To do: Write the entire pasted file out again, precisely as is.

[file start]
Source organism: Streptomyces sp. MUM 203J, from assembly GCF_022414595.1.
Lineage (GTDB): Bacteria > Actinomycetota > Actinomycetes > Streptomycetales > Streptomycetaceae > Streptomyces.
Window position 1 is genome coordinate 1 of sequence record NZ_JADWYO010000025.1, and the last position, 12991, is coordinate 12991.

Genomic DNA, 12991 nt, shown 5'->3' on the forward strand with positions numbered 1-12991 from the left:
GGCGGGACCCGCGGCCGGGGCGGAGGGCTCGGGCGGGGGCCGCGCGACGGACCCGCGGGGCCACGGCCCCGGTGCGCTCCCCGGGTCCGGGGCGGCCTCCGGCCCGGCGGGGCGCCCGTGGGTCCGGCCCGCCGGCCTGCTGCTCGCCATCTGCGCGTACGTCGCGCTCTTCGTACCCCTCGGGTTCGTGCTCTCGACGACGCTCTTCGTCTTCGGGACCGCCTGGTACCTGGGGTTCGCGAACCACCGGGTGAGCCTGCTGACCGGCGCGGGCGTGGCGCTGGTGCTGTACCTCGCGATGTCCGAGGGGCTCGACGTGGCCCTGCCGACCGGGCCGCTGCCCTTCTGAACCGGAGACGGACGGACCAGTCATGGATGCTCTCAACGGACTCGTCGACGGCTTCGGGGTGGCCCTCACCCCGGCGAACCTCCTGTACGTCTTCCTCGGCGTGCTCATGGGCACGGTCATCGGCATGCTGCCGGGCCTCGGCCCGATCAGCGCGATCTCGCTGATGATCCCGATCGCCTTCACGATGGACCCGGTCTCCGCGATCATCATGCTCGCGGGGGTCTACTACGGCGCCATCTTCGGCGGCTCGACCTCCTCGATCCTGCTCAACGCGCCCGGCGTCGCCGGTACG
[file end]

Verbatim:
Source organism: Streptomyces sp. MUM 203J, from assembly GCF_022414595.1.
Lineage (GTDB): Bacteria > Actinomycetota > Actinomycetes > Streptomycetales > Streptomycetaceae > Streptomyces.
Window position 1 is genome coordinate 1 of sequence record NZ_JADWYO010000025.1, and the last position, 12991, is coordinate 12991.

Genomic DNA, 12991 nt, shown 5'->3' on the forward strand with positions numbered 1-12991 from the left:
GGCGGGACCCGCGGCCGGGGCGGAGGGCTCGGGCGGGGGCCGCGCGACGGACCCGCGGGGCCACGGCCCCGGTGCGCTCCCCGGGTCCGGGGCGGCCTCCGGCCCGGCGGGGCGCCCGTGGGTCCGGCCCGCCGGCCTGCTGCTCGCCATCTGCGCGTACGTCGCGCTCTTCGTACCCCTCGGGTTCGTGCTCTCGACGACGCTCTTCGTCTTCGGGACCGCCTGGTACCTGGGGTTCGCGAACCACCGGGTGAGCCTGCTGACCGGCGCGGGCGTGGCGCTGGTGCTGTACCTCGCGATGTCCGAGGGGCTCGACGTGGCCCTGCCGACCGGGCCGCTGCCCTTCTGAACCGGAGACGGACGGACCAGTCATGGATGCTCTCAACGGACTCGTCGACGGCTTCGGGGTGGCCCTCACCCCGGCGAACCTCCTGTACGTCTTCCTCGGCGTGCTCATGGGCACGGTCATCGGCATGCTGCCGGGCCTCGGCCCGATCAGCGCGATCTCGCTGATGATCCCGATCGCCTTCACGATGGACCCGGTCTCCGCGATCATCATGCTCGCGGGGGTCTACTACGGCGCCATCTTCGGCGGCTCGACCTCCTCGATCCTGCTCAACGCGCCCGGCGTCGCCGGTACG